During Super Storm Sandy, the FCC reported that at one point 25% of all cell sites in the affected area were out of service. After the storm, Deputy Chief Chuck Dowd of the NYPD Communications section told me that neither the NYPD nor the FDNY had any outages during the storm save for one site where the generator ran out of fuel, and that was corrected within a few hours. Meanwhile, wired phone and cable services were disrupted and the Internet was unavailable in many areas. These failures not only affected cell phones and wireless communications, they also involved land-based communications.
We really need to look at these numbers first because the FCC has very strict requirements for commercial wireless network operators for reporting outages so the 25% failure rate is considered fairly accurate. On the other hand, there are no such requirements for Public Safety or even utility companies’ networks so all we really have there is anecdotal information. So NYC says no outages but in Northern New Jersey and elsewhere, I have heard reports of Public Safety outages. However, as you will see below, there is a big difference between a commercial cell site and a Public Safety site being out of service.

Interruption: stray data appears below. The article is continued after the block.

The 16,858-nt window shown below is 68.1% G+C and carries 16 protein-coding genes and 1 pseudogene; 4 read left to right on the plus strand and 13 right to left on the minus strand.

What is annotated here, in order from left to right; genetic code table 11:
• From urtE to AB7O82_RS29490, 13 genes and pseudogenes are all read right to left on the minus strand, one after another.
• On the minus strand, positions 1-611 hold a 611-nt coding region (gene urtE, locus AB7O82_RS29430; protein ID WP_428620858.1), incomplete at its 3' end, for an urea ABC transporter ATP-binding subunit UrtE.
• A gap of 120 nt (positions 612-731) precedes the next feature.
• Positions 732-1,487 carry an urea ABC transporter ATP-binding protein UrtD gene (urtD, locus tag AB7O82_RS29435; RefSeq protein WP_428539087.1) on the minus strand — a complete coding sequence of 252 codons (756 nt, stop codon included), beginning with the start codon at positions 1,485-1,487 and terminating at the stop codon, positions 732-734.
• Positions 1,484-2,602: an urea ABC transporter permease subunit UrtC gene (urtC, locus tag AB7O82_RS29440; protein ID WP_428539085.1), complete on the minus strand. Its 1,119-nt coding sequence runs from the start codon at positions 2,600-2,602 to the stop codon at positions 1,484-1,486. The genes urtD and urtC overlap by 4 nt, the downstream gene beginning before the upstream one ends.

In the wake of this super storm, the FCC is “looking into” what can be done to beef up the wireless systems during this type of disaster, and there are a lot of after-action reports floating around as well as Monday morning quarterbacks who seem to think that the fixes are easy to identify and to prevent from happening in the future. I disagree with such comments. No matter how well prepared we are or how many contingencies we plan for, we will face either a natural or man-made disaster for which there is no preparation. In the case of Sandy, both the commercial and Public Safety network operators had learned lessons from Katrina, Isaac, and other storms. But if you remember, last November, the East Coast was hit with an earthquake. Who was prepared for an earthquake on the East Coast?